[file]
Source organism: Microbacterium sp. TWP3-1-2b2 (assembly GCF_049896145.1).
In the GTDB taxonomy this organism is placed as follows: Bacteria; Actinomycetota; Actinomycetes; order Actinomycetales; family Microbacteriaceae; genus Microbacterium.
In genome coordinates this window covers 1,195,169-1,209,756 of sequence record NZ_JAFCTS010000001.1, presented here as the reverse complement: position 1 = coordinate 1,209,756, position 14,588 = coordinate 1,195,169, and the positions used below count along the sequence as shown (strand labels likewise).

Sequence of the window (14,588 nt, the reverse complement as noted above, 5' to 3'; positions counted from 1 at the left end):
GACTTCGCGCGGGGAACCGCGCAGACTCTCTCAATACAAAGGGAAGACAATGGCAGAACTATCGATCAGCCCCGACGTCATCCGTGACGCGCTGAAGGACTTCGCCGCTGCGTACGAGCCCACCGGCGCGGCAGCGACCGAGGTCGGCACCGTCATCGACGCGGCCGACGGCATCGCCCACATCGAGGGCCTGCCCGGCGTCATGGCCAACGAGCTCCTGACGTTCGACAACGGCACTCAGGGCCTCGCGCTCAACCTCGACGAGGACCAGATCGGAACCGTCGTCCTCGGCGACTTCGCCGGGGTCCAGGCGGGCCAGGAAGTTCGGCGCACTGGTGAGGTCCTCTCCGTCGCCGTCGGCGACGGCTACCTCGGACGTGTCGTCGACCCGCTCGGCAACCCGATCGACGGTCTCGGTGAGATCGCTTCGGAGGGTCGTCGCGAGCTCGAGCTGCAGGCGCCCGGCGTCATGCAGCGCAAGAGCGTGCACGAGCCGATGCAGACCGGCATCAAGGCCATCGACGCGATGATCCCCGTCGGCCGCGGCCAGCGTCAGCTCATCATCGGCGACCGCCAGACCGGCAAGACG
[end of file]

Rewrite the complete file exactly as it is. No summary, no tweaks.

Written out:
Source organism: Microbacterium sp. TWP3-1-2b2 (assembly GCF_049896145.1).
In the GTDB taxonomy this organism is placed as follows: Bacteria; Actinomycetota; Actinomycetes; order Actinomycetales; family Microbacteriaceae; genus Microbacterium.
In genome coordinates this window covers 1,195,169-1,209,756 of sequence record NZ_JAFCTS010000001.1, presented here as the reverse complement: position 1 = coordinate 1,209,756, position 14,588 = coordinate 1,195,169, and the positions used below count along the sequence as shown (strand labels likewise).

Sequence of the window (14,588 nt, the reverse complement as noted above, 5' to 3'; positions counted from 1 at the left end):
GACTTCGCGCGGGGAACCGCGCAGACTCTCTCAATACAAAGGGAAGACAATGGCAGAACTATCGATCAGCCCCGACGTCATCCGTGACGCGCTGAAGGACTTCGCCGCTGCGTACGAGCCCACCGGCGCGGCAGCGACCGAGGTCGGCACCGTCATCGACGCGGCCGACGGCATCGCCCACATCGAGGGCCTGCCCGGCGTCATGGCCAACGAGCTCCTGACGTTCGACAACGGCACTCAGGGCCTCGCGCTCAACCTCGACGAGGACCAGATCGGAACCGTCGTCCTCGGCGACTTCGCCGGGGTCCAGGCGGGCCAGGAAGTTCGGCGCACTGGTGAGGTCCTCTCCGTCGCCGTCGGCGACGGCTACCTCGGACGTGTCGTCGACCCGCTCGGCAACCCGATCGACGGTCTCGGTGAGATCGCTTCGGAGGGTCGTCGCGAGCTCGAGCTGCAGGCGCCCGGCGTCATGCAGCGCAAGAGCGTGCACGAGCCGATGCAGACCGGCATCAAGGCCATCGACGCGATGATCCCCGTCGGCCGCGGCCAGCGTCAGCTCATCATCGGCGACCGCCAGACCGGCAAGACG